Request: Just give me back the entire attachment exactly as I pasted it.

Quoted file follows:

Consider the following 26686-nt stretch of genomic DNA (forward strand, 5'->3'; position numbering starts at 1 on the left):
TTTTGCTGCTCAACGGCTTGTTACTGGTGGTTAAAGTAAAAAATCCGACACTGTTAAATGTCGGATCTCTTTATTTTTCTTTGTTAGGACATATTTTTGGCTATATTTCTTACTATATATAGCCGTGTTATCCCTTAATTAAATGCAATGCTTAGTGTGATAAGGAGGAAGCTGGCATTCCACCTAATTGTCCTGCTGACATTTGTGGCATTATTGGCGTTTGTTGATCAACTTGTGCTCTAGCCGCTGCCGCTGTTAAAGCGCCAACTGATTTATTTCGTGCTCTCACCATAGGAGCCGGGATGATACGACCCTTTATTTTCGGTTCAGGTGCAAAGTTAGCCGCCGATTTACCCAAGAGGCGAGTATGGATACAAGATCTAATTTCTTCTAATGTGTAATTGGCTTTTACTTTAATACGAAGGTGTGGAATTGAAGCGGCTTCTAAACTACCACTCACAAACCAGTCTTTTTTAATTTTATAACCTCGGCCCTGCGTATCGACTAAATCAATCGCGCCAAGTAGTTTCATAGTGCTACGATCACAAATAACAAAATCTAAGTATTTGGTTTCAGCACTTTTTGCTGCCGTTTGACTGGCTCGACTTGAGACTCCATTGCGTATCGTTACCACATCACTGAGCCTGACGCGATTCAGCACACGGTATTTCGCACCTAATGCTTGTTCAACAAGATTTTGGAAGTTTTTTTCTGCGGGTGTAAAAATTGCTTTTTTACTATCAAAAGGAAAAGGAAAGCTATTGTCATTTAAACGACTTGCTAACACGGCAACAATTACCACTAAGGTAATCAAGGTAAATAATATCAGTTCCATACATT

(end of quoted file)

Consider the following 26686-nt stretch of genomic DNA (forward strand, 5'->3'; position numbering starts at 1 on the left):
TTTTGCTGCTCAACGGCTTGTTACTGGTGGTTAAAGTAAAAAATCCGACACTGTTAAATGTCGGATCTCTTTATTTTTCTTTGTTAGGACATATTTTTGGCTATATTTCTTACTATATATAGCCGTGTTATCCCTTAATTAAATGCAATGCTTAGTGTGATAAGGAGGAAGCTGGCATTCCACCTAATTGTCCTGCTGACATTTGTGGCATTATTGGCGTTTGTTGATCAACTTGTGCTCTAGCCGCTGCCGCTGTTAAAGCGCCAACTGATTTATTTCGTGCTCTCACCATAGGAGCCGGGATGATACGACCCTTTATTTTCGGTTCAGGTGCAAAGTTAGCCGCCGATTTACCCAAGAGGCGAGTATGGATACAAGATCTAATTTCTTCTAATGTGTAATTGGCTTTTACTTTAATACGAAGGTGTGGAATTGAAGCGGCTTCTAAACTACCACTCACAAACCAGTCTTTTTTAATTTTATAACCTCGGCCCTGCGTATCGACTAAATCAATCGCGCCAAGTAGTTTCATAGTGCTACGATCACAAATAACAAAATCTAAGTATTTGGTTTCAGCACTTTTTGCTGCCGTTTGACTGGCTCGACTTGAGACTCCATTGCGTATCGTTACCACATCACTGAGCCTGACGCGATTCAGCACACGGTATTTCGCACCTAATGCTTGTTCAACAAGATTTTGGAAGTTTTTTTCTGCGGGTGTAAAAATTGCTTTTTTACTATCAAAAGGAAAAGGAAAGCTATTGTCATTTAAACGACTTGCTAACACGGCAACAATTACCACTAAGGTAATCAAGGTAAATAATATCAGTTCCATACATT